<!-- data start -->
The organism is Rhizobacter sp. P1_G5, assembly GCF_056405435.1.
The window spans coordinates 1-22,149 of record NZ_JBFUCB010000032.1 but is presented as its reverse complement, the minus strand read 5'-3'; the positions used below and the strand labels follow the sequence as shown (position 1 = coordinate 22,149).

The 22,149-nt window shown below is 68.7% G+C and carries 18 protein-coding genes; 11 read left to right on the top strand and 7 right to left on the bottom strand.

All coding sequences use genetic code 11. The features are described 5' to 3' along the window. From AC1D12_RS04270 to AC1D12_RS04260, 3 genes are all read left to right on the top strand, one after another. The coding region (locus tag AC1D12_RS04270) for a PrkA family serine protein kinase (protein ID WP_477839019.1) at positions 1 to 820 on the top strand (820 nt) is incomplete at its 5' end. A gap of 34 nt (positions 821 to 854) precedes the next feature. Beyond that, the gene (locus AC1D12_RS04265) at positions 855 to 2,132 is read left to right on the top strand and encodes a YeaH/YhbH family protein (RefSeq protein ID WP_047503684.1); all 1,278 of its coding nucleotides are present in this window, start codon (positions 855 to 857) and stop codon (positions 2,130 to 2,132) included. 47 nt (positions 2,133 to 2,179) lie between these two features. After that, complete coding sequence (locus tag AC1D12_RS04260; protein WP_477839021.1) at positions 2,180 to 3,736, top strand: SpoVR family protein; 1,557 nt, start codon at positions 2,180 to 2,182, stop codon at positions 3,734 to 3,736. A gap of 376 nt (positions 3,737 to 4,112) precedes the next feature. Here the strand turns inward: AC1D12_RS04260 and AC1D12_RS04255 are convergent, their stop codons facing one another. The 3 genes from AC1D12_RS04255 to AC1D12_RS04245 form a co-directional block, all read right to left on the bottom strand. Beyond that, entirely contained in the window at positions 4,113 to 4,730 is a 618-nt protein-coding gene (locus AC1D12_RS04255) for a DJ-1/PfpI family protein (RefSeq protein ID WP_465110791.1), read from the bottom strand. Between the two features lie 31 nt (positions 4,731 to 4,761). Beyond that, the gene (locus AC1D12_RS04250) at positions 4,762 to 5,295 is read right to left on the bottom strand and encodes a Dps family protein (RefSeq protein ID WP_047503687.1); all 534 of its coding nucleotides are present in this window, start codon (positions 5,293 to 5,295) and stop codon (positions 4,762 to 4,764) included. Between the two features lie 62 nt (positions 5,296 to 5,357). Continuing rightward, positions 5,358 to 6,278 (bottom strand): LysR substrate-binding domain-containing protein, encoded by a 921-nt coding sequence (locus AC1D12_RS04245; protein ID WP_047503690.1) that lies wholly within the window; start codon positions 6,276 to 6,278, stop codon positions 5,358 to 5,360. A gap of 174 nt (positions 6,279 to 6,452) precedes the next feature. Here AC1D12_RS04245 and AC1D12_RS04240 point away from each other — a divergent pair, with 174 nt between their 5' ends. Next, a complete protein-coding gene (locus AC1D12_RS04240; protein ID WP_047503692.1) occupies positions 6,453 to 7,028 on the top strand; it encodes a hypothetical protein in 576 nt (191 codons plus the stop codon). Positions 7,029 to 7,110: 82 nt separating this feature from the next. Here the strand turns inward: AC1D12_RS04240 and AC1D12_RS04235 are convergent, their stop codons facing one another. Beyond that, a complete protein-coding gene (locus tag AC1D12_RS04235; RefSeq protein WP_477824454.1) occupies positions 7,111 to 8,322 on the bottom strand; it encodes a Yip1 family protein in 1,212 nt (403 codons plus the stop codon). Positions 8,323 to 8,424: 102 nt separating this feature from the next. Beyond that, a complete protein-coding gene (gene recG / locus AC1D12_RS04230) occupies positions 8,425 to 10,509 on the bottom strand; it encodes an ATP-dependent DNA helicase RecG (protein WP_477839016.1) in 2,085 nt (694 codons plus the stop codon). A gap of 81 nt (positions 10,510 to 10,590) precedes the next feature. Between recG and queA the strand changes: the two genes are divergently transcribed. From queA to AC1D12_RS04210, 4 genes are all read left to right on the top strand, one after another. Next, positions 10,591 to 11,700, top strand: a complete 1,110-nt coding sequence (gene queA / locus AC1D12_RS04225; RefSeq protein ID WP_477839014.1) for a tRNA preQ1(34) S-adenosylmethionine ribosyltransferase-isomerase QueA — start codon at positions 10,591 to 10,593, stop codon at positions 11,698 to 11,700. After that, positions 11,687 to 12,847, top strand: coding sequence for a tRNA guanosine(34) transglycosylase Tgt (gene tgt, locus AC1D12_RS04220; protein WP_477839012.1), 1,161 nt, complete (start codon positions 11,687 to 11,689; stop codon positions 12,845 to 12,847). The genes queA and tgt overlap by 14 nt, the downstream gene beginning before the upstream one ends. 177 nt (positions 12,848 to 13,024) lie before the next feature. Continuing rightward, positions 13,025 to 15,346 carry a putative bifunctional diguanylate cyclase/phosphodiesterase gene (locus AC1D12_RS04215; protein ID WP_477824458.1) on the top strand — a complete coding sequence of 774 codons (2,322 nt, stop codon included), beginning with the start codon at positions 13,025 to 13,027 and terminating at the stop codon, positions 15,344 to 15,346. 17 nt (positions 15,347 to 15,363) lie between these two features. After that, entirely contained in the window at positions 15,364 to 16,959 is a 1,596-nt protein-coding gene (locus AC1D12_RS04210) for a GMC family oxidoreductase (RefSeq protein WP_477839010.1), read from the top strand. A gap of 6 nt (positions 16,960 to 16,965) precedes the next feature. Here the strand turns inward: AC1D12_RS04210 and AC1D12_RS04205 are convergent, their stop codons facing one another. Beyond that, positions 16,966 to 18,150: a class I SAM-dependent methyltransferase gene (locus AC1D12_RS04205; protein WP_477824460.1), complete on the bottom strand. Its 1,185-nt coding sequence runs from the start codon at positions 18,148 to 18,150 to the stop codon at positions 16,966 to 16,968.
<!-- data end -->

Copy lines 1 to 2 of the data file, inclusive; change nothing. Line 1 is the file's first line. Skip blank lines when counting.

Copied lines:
The organism is Rhizobacter sp. P1_G5, assembly GCF_056405435.1.
The window spans coordinates 1-22,149 of record NZ_JBFUCB010000032.1 but is presented as its reverse complement, the minus strand read 5'-3'; the positions used below and the strand labels follow the sequence as shown (position 1 = coordinate 22,149).